GARDEN PLOTS 
FOR REKT 

Hilltop Area 
(next to Zayres) 

Plots 20'x50' priced $20.00 til Jan. 1st. 

CALL 486-6546 




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TKiLAMesTAiio HOST EXPeRicmoLMwii OAK Exnm 

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Larger Sizes 
•!•• to •4»» 



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WE GUARANTEE OUR PLANTS TO LIVE! 



RID, PINK a WHITE 

DOGWOODS 



JAPANtSE KWANZAN 

FLOWERING 
CHERRIES 

S|4S0 



How to save 
pine growtli 

from motiis 



Q. What can be done to control the insect which 
kills the new growth on my pines each year? 

A. This insect is commonly referred to as Pine 
Tip Moth. The moth overwinters and on warm 
spring days the adults emerge and mate. The 
females lay eggs in the axile between needles 
and stem near the terminal bud of host trees. The 
youqg larvae bore into the base of developing 
needles and later into buds. Pine Tip Moth 
produces three to four generations per year in 
this area and damage may be severe. 

Effective control of this insect can be obtained 
by spraying with dimethoate (Cygon, DeFend, 
Pine Moth Spray). Apply the first spray in mid- 
April and repeat in early to mid-June. Spray the 
tips, buds and foliage thoroughly. 




questions & answers about lawns & gardens 



Q. What annual flowers are recommended for 
Virginia Beach? 

A. The list of annuals that do well in this area is 
extremely long. A few that did well in 1973 were 
Ageratum Blue Bird No. 2, Capsicum Varigated 
Leaf, Marigold Lulu, Petunia Calypso, Portulaca 
Pink, Zinnia Linearis and Tahoka Daisy. 



Q. Can I grow tomatoes in pots? 

A. Tomatoes can be successfully grown in pots. 
Do not use standard varieties for pot culture. 
Several varieties have been developed just for 
this purpose. Loc* for the varieties of Tiny Tim, 
Patio or any of the cherry tomatoes. 



HotHne will be ^d to answer your questions about lawns and 
gardens. Send your questions to HatUne, Virginia Beach Sun, 
138 Rosemont Road. Virginia Beach, Va. 2345Z 



NOW 



DORMANT OiL SPRAYS 

Can pfevent many iiuecti (mitei, scales, aphids and mealy bugs.) bom 
multiplying in the spring and wmmei of 1974. 

CALL 420-1283 NOW 

TO HAVE AZALEA, CAMELUA, ARBGRVITAE, BOXWOOD, 
JAPANESE HOLLY, PYRACANTHA, AND CHINESE HOLLY 
GRAYED WIIH DORMANT OIL. 

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420-1283 



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TREES 



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FLOWERING TREES 

Chtrry-Doffwoo^Rtd Butf 



SHADE TREES 

Whitt Birdi-Rtd Mopit, ttc. 



1^' Ligustrum^^lO ftrye 

Blooming Azaleas $1 & W 



Pansies- Candy Tuff- Creeping Phlox 

• • 
Strawberries - Blackberries • Horseradish 

• • 
ONION SETS 

Purple Wisteria - Hydrangtos 
House Plants • Honging Bosliets 




4 m|Ol 



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^ M.50 Pravidmct Rd. Ph«me 42^f8U 
"Mondav-Seturday 9 A.M.'-ft PM. 
Sunday 12:.TO-4:30 P.M. 



Strawberries: 








^ 



forgardeners 






Strawberries are the most 
widely cultivated small fruit in 
America. They are the favorite 
of many for pies, jams, jellies, 
preserves and for eating fresh. 
Being adapted to a greater 
range of soil and climate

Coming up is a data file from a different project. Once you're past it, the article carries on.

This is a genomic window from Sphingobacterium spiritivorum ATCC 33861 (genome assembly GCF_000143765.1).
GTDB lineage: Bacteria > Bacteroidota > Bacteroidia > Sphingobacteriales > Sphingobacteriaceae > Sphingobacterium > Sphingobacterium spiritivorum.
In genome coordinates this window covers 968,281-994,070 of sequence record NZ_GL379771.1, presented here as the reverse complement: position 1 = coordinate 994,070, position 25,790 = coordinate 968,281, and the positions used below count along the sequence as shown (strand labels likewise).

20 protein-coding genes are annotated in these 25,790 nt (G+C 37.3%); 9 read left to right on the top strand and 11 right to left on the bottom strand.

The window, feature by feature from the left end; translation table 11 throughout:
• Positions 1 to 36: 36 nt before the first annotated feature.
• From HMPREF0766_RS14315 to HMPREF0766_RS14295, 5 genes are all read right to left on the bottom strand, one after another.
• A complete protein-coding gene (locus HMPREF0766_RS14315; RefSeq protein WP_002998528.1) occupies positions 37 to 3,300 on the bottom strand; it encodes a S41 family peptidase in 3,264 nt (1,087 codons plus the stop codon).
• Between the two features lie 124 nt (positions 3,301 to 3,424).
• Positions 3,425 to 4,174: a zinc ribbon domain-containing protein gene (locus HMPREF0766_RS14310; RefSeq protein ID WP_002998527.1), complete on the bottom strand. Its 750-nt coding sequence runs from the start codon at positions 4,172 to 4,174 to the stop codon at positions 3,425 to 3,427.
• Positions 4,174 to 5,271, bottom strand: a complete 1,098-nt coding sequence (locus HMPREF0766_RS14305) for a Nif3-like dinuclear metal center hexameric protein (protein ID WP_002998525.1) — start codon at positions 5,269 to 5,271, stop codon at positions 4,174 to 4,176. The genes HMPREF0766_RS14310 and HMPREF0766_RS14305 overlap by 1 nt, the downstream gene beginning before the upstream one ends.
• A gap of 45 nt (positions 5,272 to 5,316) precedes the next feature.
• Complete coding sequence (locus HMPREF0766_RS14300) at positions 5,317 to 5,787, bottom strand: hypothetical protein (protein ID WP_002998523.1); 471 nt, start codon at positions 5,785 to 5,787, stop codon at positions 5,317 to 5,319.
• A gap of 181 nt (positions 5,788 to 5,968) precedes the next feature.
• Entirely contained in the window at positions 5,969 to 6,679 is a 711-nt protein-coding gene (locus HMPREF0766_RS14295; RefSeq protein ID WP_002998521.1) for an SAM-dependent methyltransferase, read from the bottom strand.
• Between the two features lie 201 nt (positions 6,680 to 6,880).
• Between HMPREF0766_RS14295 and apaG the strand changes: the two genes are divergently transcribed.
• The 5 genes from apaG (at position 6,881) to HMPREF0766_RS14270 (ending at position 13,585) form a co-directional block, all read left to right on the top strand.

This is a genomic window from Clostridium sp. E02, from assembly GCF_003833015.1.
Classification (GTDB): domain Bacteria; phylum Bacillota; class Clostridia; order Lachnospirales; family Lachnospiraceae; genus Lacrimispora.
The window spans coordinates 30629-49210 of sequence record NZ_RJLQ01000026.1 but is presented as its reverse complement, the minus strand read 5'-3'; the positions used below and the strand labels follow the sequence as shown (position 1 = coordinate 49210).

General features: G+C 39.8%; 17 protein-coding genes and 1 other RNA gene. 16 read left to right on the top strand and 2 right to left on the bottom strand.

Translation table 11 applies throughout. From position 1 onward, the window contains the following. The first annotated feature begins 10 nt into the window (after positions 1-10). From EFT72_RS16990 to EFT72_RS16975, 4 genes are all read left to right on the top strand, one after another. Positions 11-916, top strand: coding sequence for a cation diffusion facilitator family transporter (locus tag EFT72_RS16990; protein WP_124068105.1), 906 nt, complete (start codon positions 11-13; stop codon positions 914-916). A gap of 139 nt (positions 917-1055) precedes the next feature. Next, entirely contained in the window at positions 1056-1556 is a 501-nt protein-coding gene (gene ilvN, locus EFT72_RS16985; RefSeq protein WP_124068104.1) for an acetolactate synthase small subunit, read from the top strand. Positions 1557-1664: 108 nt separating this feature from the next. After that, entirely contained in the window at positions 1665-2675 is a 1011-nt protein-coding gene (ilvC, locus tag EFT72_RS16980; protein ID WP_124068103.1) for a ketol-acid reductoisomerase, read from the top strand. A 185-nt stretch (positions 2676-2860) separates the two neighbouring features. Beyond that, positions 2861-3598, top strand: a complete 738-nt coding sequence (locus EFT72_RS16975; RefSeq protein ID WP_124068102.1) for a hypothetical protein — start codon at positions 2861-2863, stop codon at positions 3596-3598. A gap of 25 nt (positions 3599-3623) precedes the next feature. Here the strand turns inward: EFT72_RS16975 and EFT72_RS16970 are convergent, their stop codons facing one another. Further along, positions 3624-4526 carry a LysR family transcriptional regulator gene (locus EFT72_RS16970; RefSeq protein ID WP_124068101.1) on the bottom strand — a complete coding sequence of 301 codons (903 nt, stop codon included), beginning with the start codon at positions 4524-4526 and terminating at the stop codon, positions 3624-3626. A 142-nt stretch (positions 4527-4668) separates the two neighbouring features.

conditi(»is than any other fruit, 
strawberries are well suited to 
the home garden and may be 
grown successfully in every 
section d Virginia Beach. 

Strawberry varieties vary 
greatly in the adaptability to 
soil and climate conditions; 
therefore, specific varieties are 
suggested or recommended for 
production in different areas. 

In Virginia Beach, the 
following varieties are 
recommended: Early Dawn, 
Early Bell, Fairfax, Catskill, 
Pocohontas, Sure Crop, Red 
Chief, Tennessee Beauty and 
Red Star. Of these varieties, the 
variety most commonly used in 
home gardens is Pocohontas. 

ALTHOUGH strawberries 
grow best in a fertile sandy 
loam soil with a pH of 5.7 to 6.5, 
they may be successfully grown 
in any good garden soil that is 
well drained and well supplied 
with organic matter. Soil for 
strawberries should be 
thoroughly prepared for 
planting. It should be loose and 
free of lumps. 

Do not set strawberries in 
land that has recently been in 
sod. Select the cleanest area of 
the garden for setting 
strawberry plants. Plants 
should be spaced about 12 
inches apart in rows three to 
three ai^ one-half feet apart. 
Set each i^ant so that the base 
of the bud is at the sdl level. 
Spread the roots out and firm 
the soil carefully about them to 
prevent air pockets, which 
allow them to dry out. 

Cultivation for weed control 
in strawberries should begin 
soon after planting and continue 
at approximately two-week 
intervals throughout the first 




EXTENSION DIVISION 



growing season. It must be 
shallow to prevent root injury. 
Most home garden 
strawberry plantings are 
mulched. Any organic material 
free of weed seeds makes good 
mulch Hay, straw, and pine 
needles are most frequently 
used. Black plastic is frequently 
used as a mulch. It is effective 
in inhibiting weed growth and 
preventing the evaporation of 
moisture, from the soil surface. 

FKRTILIZATION has seldom 
proved beneficial to straw- 
berries on good soils well 
supplied with organic matter. 
Where soil analysis indicates a 
need, about one pound per 100 
feet rf row (rf a complete 
fertilizer, such as 10-10-10, 
should be cultivated into the soil 
before planting. 

Fertilizer should be applied in 
the fall over established 
strawberries. Do not apply 
fertilizer in the spring to picking 
beds of strawberries growing in 
heavy land, as there is danger 
(rf excess vegetative growth 
which results in reduced yield, 
increased rot, late ripening and 
power quality. 

During the first seasog, all 
flower stems on the plants should 
be removed as soon as they